Orange Bowl

Survival is the name of game for Clemson, Oklahoma at Orange Bowl

Oklahoma Sooners head coach Bob Stoops, left, and Clemson head coach Dabo Sweeney during the Orange Bowl press conference at the Renaissance Hotel in Fort Lauderdale on Wednesday, December 30, 2015.
Oklahoma Sooners head coach Bob Stoops, left, and Clemson head coach Dabo Sweeney during the Orange Bowl press conference at the Renaissance Hotel in Fort Lauderdale on Wednesday, December 30, 2015.

Carlos Watkins was exhausted, his uniform drenched in rain and four quarters worth of perspiration. A New Year’s Eve engagement in the Capital One Orange Bowl with Oklahoma — with a national title bid at stake — was so far distant it didn’t occupy one brain cell of his thought.

All he could think of was stopping Notre Dame.

And then, with one massive surge, the defensive lineman willed his tired 300-pound body to preserve the win — and, in effect, Clemson’s season — by stopping Irish quarterback DeShone Kizer 2 yards short of the end zone and a game-tying two-point conversion.

Clemson coach Dabo Swinney speaks to the media, addresses suspension of three players, at the Renaissance Hotel in Fort Lauderdale on Dec. 30, 2015.

“We definitely wouldn’t be here if we had lost,” Watkins said of his defensive stand in October.

No, Clemson wouldn’t.

And either would Oklahoma had the Sooners not stymied a similar two-point conversion last month in a white-knuckle win over TCU.

“It’s kind of scary that it’s such a fragile thing,” Clemson linebacker Ben Boulware said of one play turning points that, had they resulted differently, would have left both teams out of the national championship picture.

No. 1 Clemson, the nation’s only unbeaten team at 13-0, will face Oklahoma at Sun Life Stadium in the first of two College Football Playoff semifinals Thursday. In the other, No. 2 Alabama takes on No. 3 Michigan State in the Goodyear Cotton Bowl, with the two winners bound for a Jan. 11 desert showdown in Glendale, Arizona, for the national title.

The Tigers and No. 4 Sooners are familiar foes in familiar surroundings.

Fresh in memory was their meeting almost a year ago to the day in the Russell Athletic Bowl, when Clemson pounded the Sooners to the tune of a 40-6 victory.

The Sooners are using that defeat as motivation.

Oklahoma Head Coach Bob Stoops speaks to the media on Wednesday, Dec. 30, 2015, ahead of the Sooners' Orange Bowl game against Clemson.

As for Miami, consider this: Clemson won its only national championship in the 1982 Orange Bowl. This season, the Tigers recorded their most lopsided win at Sun Life Stadium in a 58-0 blowout over the University of Miami.

Oklahoma (11-1) is no stranger to South Florida, either.

The Sooners have captured five of their seven national titles with wins in the Orange Bowl, the last of those coming in 2001 when they knocked off Florida State.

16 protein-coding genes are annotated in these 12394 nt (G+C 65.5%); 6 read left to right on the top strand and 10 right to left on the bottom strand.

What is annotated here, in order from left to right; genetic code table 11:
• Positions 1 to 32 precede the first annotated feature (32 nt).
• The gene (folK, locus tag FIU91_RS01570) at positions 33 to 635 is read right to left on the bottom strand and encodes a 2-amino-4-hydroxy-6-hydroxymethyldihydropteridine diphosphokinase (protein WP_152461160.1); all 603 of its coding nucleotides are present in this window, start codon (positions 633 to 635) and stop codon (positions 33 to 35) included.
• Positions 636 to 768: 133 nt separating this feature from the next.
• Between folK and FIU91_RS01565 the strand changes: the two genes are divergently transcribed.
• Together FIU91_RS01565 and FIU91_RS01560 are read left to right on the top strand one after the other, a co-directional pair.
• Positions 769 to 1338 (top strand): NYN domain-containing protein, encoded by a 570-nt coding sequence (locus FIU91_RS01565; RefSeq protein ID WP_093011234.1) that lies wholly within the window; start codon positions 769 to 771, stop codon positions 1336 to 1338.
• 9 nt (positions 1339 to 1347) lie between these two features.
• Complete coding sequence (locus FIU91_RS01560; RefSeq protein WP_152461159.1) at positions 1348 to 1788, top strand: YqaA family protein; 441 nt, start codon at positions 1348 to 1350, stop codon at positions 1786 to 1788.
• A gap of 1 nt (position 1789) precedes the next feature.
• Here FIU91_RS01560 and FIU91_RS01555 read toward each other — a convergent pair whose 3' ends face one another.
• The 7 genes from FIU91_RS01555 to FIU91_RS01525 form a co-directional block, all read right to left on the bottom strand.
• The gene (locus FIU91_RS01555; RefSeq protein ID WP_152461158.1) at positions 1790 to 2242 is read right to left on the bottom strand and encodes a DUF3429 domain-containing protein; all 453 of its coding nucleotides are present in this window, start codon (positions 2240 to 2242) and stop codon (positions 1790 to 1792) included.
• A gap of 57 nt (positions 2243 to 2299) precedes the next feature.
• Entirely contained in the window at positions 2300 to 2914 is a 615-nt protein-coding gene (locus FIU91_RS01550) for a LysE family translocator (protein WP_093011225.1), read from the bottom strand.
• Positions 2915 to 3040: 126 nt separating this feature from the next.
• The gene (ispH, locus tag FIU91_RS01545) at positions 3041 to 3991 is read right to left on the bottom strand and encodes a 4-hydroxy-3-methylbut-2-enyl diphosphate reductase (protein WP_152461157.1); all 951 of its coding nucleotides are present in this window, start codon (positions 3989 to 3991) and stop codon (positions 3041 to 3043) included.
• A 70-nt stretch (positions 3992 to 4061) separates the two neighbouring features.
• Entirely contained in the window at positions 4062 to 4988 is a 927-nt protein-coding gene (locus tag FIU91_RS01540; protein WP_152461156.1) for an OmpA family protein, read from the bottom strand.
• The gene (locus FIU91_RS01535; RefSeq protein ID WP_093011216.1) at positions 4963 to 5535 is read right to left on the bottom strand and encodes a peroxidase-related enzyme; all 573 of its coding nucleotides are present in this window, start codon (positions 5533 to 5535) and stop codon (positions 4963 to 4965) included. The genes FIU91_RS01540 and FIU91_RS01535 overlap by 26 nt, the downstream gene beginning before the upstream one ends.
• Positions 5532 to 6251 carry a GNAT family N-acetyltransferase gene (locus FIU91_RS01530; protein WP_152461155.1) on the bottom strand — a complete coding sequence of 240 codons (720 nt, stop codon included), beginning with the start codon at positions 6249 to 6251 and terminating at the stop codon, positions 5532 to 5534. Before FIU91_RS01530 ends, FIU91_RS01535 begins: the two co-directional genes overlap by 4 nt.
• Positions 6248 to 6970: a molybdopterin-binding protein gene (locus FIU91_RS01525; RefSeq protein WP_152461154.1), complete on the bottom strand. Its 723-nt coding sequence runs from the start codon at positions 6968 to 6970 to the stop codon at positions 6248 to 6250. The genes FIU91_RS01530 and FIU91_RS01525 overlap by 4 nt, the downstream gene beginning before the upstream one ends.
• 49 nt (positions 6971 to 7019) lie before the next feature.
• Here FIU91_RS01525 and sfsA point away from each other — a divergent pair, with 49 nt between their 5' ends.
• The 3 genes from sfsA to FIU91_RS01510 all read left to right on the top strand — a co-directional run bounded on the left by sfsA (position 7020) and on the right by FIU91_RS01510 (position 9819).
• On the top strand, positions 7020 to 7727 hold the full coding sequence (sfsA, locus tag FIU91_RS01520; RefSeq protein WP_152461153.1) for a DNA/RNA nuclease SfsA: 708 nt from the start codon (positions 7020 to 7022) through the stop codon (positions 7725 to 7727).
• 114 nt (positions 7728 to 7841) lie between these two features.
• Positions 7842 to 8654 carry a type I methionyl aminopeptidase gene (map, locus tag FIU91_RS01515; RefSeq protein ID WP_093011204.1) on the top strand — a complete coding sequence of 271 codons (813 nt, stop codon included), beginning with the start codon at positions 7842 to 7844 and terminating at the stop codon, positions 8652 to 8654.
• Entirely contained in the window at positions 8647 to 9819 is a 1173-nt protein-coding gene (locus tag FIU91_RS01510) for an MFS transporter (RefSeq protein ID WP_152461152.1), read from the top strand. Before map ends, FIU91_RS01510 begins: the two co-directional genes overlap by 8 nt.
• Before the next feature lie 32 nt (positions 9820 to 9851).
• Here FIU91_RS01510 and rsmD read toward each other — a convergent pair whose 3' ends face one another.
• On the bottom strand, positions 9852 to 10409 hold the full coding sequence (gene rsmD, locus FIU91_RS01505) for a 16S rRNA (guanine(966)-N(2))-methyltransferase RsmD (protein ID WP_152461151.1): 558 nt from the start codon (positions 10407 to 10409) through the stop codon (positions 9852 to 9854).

To reach this point, though, both teams had to survive shaky moments.

For Clemson, it came on Oct. 3 when it barely held off Notre Dame in Death Valley. After the Irish rallied in the fourth quarter to turn a 21-3 Clemson lead into a tense, 24-22 cliffhanger, Notre Dame went for two to tie the score with seven seconds left.

Watkins snuffed out the comeback.

“It happened fast,” Watkins said. “I actually took a bad step on that play. I stepped inside, and it kind of threw me out of position. But I got back, rolled my guard, and the quarterback ended up coming to me.”

Watkins brought him down, short of the goal line.

“Once we made that play, it was like a lot of relief off our shoulders,” Watkins said. “It was a big play in the season.”

It might have saved Clemson’s season.

Oklahoma survived its own scare. Having already lost to Texas, the Sooners could not afford another loss or any shot it had of reaching the playoffs would have been lost.

But they were nearly pushed to that point in a Nov. 21 matchup with TCU. The Horned Frogs scored with 51 seconds remaining to leave the Sooners with a one-point lead. TCU went for two, and the win.

Sooners safety Steven Parker saved the day for Oklahoma.

“I saw the quarterback rolling out, like he had a clear lane for a touchdown,” Parker said.

So Parker left the man he was covering and made a beeline for the passer.

“It was do or die,” Parker said. “I had to come up from covering my guy. By leaving him, I’m taking a big gamble. But I’m also taking a big gamble if I don’t leave my man.”

Parker leaped in the air and batted down the pass.

Oklahoma and Clemson aren’t alone in their escape acts among this year’s playoff participants. Michigan State stunned Michigan on a wild fumble by the punter that was returned for a touchdown as time expired.

“You have to have some luck,” Clemson defensive coordinator Brent Venables acknowledged. “That’s all part of it to get here. We’ve had our moments to say the least. We found ways to win. Sometimes it’s just the power of belief.”

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